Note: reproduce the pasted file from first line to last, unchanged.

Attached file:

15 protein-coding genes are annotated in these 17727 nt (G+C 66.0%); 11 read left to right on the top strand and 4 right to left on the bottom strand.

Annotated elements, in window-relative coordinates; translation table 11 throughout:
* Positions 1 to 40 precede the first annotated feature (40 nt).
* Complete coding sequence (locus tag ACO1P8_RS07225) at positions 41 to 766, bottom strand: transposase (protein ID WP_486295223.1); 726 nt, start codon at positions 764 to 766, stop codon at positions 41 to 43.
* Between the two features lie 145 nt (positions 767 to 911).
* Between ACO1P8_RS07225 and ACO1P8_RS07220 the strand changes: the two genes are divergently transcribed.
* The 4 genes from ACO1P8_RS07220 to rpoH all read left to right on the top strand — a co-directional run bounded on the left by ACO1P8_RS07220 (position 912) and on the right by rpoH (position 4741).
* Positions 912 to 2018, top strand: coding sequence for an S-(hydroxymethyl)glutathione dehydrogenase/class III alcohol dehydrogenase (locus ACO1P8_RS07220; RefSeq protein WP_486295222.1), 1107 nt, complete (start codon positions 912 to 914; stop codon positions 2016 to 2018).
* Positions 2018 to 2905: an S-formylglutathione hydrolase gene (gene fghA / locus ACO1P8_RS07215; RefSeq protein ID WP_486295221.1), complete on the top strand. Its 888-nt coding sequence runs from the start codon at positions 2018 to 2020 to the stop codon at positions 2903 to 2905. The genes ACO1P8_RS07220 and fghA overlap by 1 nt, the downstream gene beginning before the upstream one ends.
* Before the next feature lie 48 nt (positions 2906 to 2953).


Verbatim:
15 protein-coding genes are annotated in these 17727 nt (G+C 66.0%); 11 read left to right on the top strand and 4 right to left on the bottom strand.

Annotated elements, in window-relative coordinates; translation table 11 throughout:
* Positions 1 to 40 precede the first annotated feature (40 nt).
* Complete coding sequence (locus tag ACO1P8_RS07225) at positions 41 to 766, bottom strand: transposase (protein ID WP_486295223.1); 726 nt, start codon at positions 764 to 766, stop codon at positions 41 to 43.
* Between the two features lie 145 nt (positions 767 to 911).
* Between ACO1P8_RS07225 and ACO1P8_RS07220 the strand changes: the two genes are divergently transcribed.
* The 4 genes from ACO1P8_RS07220 to rpoH all read left to right on the top strand — a co-directional run bounded on the left by ACO1P8_RS07220 (position 912) and on the right by rpoH (position 4741).
* Positions 912 to 2018, top strand: coding sequence for an S-(hydroxymethyl)glutathione dehydrogenase/class III alcohol dehydrogenase (locus ACO1P8_RS07220; RefSeq protein WP_486295222.1), 1107 nt, complete (start codon positions 912 to 914; stop codon positions 2016 to 2018).
* Positions 2018 to 2905: an S-formylglutathione hydrolase gene (gene fghA / locus ACO1P8_RS07215; RefSeq protein ID WP_486295221.1), complete on the top strand. Its 888-nt coding sequence runs from the start codon at positions 2018 to 2020 to the stop codon at positions 2903 to 2905. The genes ACO1P8_RS07220 and fghA overlap by 1 nt, the downstream gene beginning before the upstream one ends.
* Before the next feature lie 48 nt (positions 2906 to 2953).